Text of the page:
smaller than those of the tantalus ibis of naturalists;
that they were but very little larger than those of the
curlew; that the beak resembled that of the latter, only
being somewhat shorter in proportion to its thickness,
and not at all similar to that of the tantalus; in fact,
that its plumage was white, with the plumes of the
wing marked with black, as stated by the ancients.
We were then convinced that the bird embalmed by
the ancient Egyptians was certainly not the tantalus
ibis of naturalists; that it was smaller, and that it must
be of the curlew genus.
We learnt, after some research, that the ibis
mummies opened before by other naturalists were
similar to our own. Buffon expressly says, that he had
examined many; that the birds they contained had the
beak and size of curlews, and yet he blindly follows
Perrault, in taking the tantalus of Africa for the ibis.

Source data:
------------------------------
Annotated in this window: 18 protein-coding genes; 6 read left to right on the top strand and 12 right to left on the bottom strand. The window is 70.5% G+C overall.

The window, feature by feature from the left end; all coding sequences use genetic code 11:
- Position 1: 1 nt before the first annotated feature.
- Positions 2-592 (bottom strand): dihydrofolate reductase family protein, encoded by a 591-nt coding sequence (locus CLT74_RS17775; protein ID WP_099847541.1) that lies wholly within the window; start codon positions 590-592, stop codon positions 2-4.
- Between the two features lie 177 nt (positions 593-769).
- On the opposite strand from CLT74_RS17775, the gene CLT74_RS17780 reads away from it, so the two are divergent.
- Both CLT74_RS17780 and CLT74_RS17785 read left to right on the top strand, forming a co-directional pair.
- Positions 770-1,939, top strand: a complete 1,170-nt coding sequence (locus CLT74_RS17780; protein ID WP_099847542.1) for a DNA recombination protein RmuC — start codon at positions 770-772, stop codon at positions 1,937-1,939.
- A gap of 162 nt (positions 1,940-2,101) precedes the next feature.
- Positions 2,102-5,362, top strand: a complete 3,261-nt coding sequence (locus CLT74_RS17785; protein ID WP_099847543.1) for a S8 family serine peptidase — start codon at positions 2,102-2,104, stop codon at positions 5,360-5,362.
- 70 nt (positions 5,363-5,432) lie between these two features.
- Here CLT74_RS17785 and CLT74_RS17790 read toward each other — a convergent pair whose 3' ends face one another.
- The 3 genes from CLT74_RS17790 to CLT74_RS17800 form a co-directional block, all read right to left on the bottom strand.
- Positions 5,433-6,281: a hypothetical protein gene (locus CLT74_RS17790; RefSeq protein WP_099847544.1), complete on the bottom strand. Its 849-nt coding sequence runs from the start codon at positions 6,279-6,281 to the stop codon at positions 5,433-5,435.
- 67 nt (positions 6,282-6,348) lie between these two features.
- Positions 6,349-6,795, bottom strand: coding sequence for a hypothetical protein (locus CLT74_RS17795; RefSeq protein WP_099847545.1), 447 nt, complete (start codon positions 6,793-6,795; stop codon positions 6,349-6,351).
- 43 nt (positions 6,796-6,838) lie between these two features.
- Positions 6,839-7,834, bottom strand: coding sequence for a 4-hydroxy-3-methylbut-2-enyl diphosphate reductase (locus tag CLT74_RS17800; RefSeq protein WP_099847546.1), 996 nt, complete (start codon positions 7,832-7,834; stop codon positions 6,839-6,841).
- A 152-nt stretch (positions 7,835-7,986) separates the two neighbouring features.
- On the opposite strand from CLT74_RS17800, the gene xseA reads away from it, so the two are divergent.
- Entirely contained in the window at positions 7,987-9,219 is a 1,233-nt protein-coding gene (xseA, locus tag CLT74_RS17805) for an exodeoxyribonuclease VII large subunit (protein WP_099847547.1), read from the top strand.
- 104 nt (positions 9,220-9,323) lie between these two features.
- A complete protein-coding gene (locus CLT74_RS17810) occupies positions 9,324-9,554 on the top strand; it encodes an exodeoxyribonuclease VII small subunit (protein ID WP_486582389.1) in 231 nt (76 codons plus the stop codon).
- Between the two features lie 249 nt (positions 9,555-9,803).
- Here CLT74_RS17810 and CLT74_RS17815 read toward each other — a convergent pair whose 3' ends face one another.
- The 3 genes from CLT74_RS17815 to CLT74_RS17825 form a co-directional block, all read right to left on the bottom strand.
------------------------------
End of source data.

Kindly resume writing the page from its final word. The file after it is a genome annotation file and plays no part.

One of these mummies opened by Buffon is still in
the Musuem, and is similar to those which we have
Dr. Shaw in the supplement to his travels (fol. edit.
Oxford, 1746, plate 5, pp. 64 to 66,) describes and
depicts with care the bones of a similar mummy, the
beak, he says, was six English inches in length, like
that of the curlew, &c. In a word, his account exactly
tallies with our own examination.
Caylus (Recueil d'antiquitiés,vol. vi. pl. 11, fig. 1,)
represents the mummy ibis, as only one foot seven
inches high, including its bandages, al though he
expressly says, that the bird was then placed on its
feet, with the head erect, and that no part of it had
been bent in the embalming.
Hasselquist, who took a small black and white